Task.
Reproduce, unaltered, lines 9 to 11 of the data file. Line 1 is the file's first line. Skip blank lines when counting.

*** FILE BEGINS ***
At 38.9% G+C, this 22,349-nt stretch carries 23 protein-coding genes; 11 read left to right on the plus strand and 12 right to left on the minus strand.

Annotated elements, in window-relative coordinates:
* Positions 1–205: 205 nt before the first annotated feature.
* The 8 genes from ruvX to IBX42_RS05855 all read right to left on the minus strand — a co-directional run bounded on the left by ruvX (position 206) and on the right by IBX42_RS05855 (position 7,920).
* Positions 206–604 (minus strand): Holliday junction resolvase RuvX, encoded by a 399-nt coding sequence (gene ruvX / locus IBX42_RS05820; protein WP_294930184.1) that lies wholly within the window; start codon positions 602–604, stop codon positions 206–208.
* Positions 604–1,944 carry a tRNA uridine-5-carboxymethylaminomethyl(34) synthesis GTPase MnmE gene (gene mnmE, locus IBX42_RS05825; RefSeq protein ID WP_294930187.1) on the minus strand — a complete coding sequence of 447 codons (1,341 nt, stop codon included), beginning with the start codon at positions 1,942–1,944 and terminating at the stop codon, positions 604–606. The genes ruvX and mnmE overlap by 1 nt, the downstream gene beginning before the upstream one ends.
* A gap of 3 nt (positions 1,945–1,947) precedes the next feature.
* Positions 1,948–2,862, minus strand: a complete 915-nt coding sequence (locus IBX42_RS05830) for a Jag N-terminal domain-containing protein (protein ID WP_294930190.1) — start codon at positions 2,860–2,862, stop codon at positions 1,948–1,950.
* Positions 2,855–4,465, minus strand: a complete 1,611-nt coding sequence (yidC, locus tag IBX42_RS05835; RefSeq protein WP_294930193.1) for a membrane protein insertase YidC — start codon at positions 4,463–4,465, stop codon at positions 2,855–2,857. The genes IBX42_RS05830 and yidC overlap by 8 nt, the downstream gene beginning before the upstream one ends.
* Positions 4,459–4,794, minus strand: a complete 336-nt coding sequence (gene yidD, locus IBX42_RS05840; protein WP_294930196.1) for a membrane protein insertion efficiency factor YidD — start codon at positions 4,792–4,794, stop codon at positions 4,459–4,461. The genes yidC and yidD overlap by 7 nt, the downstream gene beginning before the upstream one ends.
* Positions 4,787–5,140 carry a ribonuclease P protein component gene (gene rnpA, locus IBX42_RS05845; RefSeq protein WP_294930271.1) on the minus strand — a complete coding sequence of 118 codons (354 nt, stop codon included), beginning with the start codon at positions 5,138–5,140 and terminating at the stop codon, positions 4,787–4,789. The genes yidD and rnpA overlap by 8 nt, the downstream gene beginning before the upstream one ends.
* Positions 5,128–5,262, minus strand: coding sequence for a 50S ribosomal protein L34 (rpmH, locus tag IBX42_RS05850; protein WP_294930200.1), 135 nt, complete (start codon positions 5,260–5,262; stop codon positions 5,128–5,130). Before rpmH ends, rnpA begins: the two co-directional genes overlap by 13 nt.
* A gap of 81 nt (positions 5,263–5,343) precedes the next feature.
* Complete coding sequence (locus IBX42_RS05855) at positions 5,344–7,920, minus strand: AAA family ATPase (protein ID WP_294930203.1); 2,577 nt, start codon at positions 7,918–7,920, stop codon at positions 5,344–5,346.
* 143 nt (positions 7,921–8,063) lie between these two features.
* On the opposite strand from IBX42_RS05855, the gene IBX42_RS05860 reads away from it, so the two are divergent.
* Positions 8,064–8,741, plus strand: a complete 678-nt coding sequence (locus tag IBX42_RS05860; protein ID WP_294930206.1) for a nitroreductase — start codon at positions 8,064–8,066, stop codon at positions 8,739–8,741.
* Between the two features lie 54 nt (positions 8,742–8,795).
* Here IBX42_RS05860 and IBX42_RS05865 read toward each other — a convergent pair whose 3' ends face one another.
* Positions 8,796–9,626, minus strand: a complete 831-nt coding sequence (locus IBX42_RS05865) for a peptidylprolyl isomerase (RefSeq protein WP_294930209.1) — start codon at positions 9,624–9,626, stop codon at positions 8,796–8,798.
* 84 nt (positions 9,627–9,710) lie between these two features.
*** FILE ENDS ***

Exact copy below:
* Positions 2,855–4,465, minus strand: a complete 1,611-nt coding sequence (yidC, locus tag IBX42_RS05835; RefSeq protein WP_294930193.1) for a membrane protein insertase YidC — start codon at positions 4,463–4,465, stop codon at positions 2,855–2,857. The genes IBX42_RS05830 and yidC overlap by 8 nt, the downstream gene beginning before the upstream one ends.
* Positions 4,459–4,794, minus strand: a complete 336-nt coding sequence (gene yidD, locus IBX42_RS05840; protein WP_294930196.1) for a membrane protein insertion efficiency factor YidD — start codon at positions 4,792–4,794, stop codon at positions 4,459–4,461. The genes yidC and yidD overlap by 7 nt, the downstream gene beginning before the upstream one ends.
* Positions 4,787–5,140 carry a ribonuclease P protein component gene (gene rnpA, locus IBX42_RS05845; RefSeq protein WP_294930271.1) on the minus strand — a complete coding sequence of 118 codons (354 nt, stop codon included), beginning with the start codon at positions 5,138–5,140 and terminating at the stop codon, positions 4,787–4,789. The genes yidD and rnpA overlap by 8 nt, the downstream gene beginning before the upstream one ends.